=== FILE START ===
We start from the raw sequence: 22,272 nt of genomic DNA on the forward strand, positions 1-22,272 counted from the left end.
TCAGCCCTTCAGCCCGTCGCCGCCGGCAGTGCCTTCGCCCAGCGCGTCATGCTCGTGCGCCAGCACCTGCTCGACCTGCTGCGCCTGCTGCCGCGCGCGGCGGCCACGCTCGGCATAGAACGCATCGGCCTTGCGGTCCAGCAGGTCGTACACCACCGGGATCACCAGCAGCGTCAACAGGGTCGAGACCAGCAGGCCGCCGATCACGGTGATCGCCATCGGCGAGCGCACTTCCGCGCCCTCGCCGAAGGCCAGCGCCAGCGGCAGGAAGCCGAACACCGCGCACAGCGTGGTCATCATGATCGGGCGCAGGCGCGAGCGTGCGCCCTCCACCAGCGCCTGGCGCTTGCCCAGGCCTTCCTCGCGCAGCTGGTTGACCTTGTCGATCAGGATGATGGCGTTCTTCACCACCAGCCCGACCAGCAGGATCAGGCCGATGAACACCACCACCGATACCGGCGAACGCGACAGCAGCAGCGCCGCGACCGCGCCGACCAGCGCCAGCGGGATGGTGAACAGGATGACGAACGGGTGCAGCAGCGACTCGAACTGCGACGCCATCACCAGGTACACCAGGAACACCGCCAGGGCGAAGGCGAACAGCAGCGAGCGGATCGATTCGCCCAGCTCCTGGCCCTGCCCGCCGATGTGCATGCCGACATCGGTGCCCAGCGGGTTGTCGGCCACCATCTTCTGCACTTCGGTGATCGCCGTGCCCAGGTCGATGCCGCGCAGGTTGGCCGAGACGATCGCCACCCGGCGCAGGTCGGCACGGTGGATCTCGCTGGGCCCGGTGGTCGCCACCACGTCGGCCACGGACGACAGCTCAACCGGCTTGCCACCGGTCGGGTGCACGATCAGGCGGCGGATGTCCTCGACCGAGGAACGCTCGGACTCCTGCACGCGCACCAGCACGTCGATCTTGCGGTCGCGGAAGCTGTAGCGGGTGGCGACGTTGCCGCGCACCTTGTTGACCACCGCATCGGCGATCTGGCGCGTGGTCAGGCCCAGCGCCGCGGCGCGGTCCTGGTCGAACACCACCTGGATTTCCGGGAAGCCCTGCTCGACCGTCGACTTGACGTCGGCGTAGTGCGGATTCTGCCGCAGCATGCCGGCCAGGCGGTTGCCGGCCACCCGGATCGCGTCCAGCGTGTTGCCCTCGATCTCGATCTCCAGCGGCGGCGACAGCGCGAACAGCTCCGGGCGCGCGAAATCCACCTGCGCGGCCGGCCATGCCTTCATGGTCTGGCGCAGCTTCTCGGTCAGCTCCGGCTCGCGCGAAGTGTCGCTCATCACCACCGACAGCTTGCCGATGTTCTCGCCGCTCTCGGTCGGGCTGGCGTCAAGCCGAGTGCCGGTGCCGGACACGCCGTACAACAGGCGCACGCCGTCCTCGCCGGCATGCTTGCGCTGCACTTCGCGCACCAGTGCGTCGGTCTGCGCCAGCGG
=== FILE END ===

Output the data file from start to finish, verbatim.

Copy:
We start from the raw sequence: 22,272 nt of genomic DNA on the forward strand, positions 1-22,272 counted from the left end.
TCAGCCCTTCAGCCCGTCGCCGCCGGCAGTGCCTTCGCCCAGCGCGTCATGCTCGTGCGCCAGCACCTGCTCGACCTGCTGCGCCTGCTGCCGCGCGCGGCGGCCACGCTCGGCATAGAACGCATCGGCCTTGCGGTCCAGCAGGTCGTACACCACCGGGATCACCAGCAGCGTCAACAGGGTCGAGACCAGCAGGCCGCCGATCACGGTGATCGCCATCGGCGAGCGCACTTCCGCGCCCTCGCCGAAGGCCAGCGCCAGCGGCAGGAAGCCGAACACCGCGCACAGCGTGGTCATCATGATCGGGCGCAGGCGCGAGCGTGCGCCCTCCACCAGCGCCTGGCGCTTGCCCAGGCCTTCCTCGCGCAGCTGGTTGACCTTGTCGATCAGGATGATGGCGTTCTTCACCACCAGCCCGACCAGCAGGATCAGGCCGATGAACACCACCACCGATACCGGCGAACGCGACAGCAGCAGCGCCGCGACCGCGCCGACCAGCGCCAGCGGGATGGTGAACAGGATGACGAACGGGTGCAGCAGCGACTCGAACTGCGACGCCATCACCAGGTACACCAGGAACACCGCCAGGGCGAAGGCGAACAGCAGCGAGCGGATCGATTCGCCCAGCTCCTGGCCCTGCCCGCCGATGTGCATGCCGACATCGGTGCCCAGCGGGTTGTCGGCCACCATCTTCTGCACTTCGGTGATCGCCGTGCCCAGGTCGATGCCGCGCAGGTTGGCCGAGACGATCGCCACCCGGCGCAGGTCGGCACGGTGGATCTCGCTGGGCCCGGTGGTCGCCACCACGTCGGCCACGGACGACAGCTCAACCGGCTTGCCACCGGTCGGGTGCACGATCAGGCGGCGGATGTCCTCGACCGAGGAACGCTCGGACTCCTGCACGCGCACCAGCACGTCGATCTTGCGGTCGCGGAAGCTGTAGCGGGTGGCGACGTTGCCGCGCACCTTGTTGACCACCGCATCGGCGATCTGGCGCGTGGTCAGGCCCAGCGCCGCGGCGCGGTCCTGGTCGAACACCACCTGGATTTCCGGGAAGCCCTGCTCGACCGTCGACTTGACGTCGGCGTAGTGCGGATTCTGCCGCAGCATGCCGGCCAGGCGGTTGCCGGCCACCCGGATCGCGTCCAGCGTGTTGCCCTCGATCTCGATCTCCAGCGGCGGCGACAGCGCGAACAGCTCCGGGCGCGCGAAATCCACCTGCGCGGCCGGCCATGCCTTCATGGTCTGGCGCAGCTTCTCGGTCAGCTCCGGCTCGCGCGAAGTGTCGCTCATCACCACCGACAGCTTGCCGATGTTCTCGCCGCTCTCGGTCGGGCTGGCGTCAAGCCGAGTGCCGGTGCCGGACACGCCGTACAACAGGCGCACGCCGTCCTCGCCGGCATGCTTGCGCTGCACTTCGCGCACCAGTGCGTCGGTCTGCGCCAGCGG